I was sitting in an Applebee’s with my roommate the other day. Just waiting for our food. Talking about the potential of movies and the underutilized technology that could really bring film to the next level. I’m not quite sure how we got there, but we did. Riveting story, I know.
During that conversation I couldn’t help but think about something I think about a whole lot: video games (or rather the capability of video games). Lately I’ve been studying quite a few games to see how they convey narrative through pacing, visuals, sound design, and dialogue, which are all very standard in media like literature and film. Think “Heavy Rain” for cinematics and “Portal 2” for dialogue (though I more so give credit to the voice acting than the writing in that game).
But there are so many other things that video games have to offer than what other media do: mainly the capability of choice and the tailoring of an experience to the player. I know this is supposed to be about visual art but I’m getting there, this is just a thing I think about a lot.
Have you guys ever heard of a game called “Antichamber”?
It’s a first-person perspective puzzle game where your main objective isn’t as important as the experiences you have. It plays around with your expectations of how a game should be designed and makes you relearn everything you’ve known. Need to run fast? Here’s a slow walk button, it’ll prove far more useful. Need to go back to that other room? I dare you to try, it’s not behind you anymore. Need to progress? Sorry, here’s a dead-end room that lets you in but not out, we needed to teach you this life lesson.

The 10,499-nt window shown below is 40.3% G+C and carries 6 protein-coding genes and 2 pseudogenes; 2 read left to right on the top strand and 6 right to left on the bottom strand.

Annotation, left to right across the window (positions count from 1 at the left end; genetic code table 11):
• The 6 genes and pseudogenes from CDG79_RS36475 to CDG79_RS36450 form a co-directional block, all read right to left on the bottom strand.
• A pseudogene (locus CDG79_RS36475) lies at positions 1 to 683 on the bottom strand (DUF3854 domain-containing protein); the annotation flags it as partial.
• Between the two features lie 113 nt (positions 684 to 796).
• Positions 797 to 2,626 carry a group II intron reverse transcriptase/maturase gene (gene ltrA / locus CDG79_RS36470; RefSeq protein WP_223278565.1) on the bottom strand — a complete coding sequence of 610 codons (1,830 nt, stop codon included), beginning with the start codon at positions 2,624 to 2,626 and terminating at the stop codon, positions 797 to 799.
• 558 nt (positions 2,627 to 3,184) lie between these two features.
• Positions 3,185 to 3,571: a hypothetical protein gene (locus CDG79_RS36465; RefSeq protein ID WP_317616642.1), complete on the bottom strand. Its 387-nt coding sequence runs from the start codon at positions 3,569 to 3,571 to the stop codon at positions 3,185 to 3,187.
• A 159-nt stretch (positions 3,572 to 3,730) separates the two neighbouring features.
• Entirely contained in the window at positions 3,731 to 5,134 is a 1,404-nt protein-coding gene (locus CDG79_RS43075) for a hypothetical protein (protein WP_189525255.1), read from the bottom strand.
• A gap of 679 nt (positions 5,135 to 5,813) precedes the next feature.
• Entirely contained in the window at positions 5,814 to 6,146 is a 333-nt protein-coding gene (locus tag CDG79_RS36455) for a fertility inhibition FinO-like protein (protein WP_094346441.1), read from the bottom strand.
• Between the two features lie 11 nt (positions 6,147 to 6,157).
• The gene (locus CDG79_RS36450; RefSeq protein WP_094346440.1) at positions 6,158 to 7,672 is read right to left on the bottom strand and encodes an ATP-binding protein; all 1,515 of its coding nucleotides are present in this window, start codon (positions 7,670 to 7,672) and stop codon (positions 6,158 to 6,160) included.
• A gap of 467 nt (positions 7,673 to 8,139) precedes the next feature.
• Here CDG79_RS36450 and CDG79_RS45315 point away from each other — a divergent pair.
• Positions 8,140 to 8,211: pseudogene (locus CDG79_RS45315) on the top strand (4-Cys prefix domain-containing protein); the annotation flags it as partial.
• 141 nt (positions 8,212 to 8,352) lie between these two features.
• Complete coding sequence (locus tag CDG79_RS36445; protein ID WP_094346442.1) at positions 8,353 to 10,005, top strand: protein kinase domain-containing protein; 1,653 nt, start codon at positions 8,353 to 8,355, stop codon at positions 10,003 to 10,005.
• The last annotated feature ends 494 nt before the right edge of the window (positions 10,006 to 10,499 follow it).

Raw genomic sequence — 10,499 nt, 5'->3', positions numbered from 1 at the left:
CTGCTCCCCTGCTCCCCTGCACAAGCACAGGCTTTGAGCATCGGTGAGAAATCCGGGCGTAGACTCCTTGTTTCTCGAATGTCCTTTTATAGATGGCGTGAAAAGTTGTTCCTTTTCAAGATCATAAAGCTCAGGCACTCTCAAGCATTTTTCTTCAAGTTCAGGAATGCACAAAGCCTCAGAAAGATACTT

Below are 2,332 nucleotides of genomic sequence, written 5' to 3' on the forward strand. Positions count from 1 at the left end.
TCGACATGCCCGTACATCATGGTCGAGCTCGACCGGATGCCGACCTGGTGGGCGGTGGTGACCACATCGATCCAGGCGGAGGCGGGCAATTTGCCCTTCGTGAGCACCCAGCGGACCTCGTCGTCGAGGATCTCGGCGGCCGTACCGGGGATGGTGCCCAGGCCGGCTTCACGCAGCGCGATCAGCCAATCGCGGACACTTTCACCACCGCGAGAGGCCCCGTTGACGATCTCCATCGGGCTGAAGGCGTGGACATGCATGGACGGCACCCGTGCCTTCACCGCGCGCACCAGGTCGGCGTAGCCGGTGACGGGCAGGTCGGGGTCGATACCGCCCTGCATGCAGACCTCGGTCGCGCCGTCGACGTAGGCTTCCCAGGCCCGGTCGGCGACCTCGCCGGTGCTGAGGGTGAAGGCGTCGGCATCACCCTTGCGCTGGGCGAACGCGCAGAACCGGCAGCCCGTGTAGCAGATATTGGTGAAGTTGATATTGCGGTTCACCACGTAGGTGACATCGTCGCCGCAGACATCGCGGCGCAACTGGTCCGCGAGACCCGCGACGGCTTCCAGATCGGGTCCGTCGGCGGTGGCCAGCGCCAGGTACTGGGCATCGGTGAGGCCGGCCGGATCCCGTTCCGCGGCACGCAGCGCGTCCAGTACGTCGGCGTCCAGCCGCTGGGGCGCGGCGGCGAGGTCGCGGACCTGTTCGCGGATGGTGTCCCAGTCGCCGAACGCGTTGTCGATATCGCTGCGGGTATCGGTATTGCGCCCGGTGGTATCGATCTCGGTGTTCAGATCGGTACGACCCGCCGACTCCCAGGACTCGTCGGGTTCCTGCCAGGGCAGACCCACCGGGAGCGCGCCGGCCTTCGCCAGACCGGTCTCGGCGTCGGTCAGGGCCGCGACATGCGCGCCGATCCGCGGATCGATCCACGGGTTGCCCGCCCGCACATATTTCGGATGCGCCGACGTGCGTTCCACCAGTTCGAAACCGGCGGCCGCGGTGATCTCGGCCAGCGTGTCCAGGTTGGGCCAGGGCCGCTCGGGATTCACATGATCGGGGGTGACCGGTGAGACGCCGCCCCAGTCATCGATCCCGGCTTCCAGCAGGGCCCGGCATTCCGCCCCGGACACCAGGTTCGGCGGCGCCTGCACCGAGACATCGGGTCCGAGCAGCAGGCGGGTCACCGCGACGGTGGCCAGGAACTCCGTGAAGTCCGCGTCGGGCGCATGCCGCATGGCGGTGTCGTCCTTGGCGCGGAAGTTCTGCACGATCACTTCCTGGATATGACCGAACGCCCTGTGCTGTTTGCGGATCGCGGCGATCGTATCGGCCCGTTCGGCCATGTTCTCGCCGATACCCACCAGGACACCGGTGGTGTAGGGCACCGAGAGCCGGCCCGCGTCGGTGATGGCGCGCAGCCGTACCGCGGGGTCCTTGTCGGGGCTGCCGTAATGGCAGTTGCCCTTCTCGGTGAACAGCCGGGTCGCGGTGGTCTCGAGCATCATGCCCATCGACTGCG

The visuals of the game compliment this sort of convention breaking. The minimal use of colors and textures create this sense that something is being made and that there’s so much to explore (kind of like a blank piece of paper). Rooms like these:
make you want to explore. That last one reminds me of some sort of M.C. Escher painting.
You're presented with this blank canvas and although you can't color it, you want to see every inch of it. The whole game is trip and a half because it looks so simple but then you'll find yourself walking in circles while walking in a straight line (a feat that can never be accomplished in the euclidian space the game is presented in).
"Antichamber" also has so many lessons to teach brought to you via cute images and short text.
You'll find these little gems all over the game and they keep the whole experience light hearted. At times when you feel lost, maybe you'll have a little sheep tell you that maybe doing the wrong thing is the right way to go.
I feel what ties this game together is the fourth-dimensional museum you walk into sometimes. it's filled with mathematical concepts, optical illusions, and homages to some old video games. Here's a video of someone going through it:
"Antichamber" is an adventure that needs to be experienced. It may not look the greatest but the design is very deliberate (if I wanted to talk about a pretty game I would have talked about "Ori and the Blind Forest" or "Bastion"). There are a lot of great things about this game but I'll leave you guys with this:
This is your life ticking by.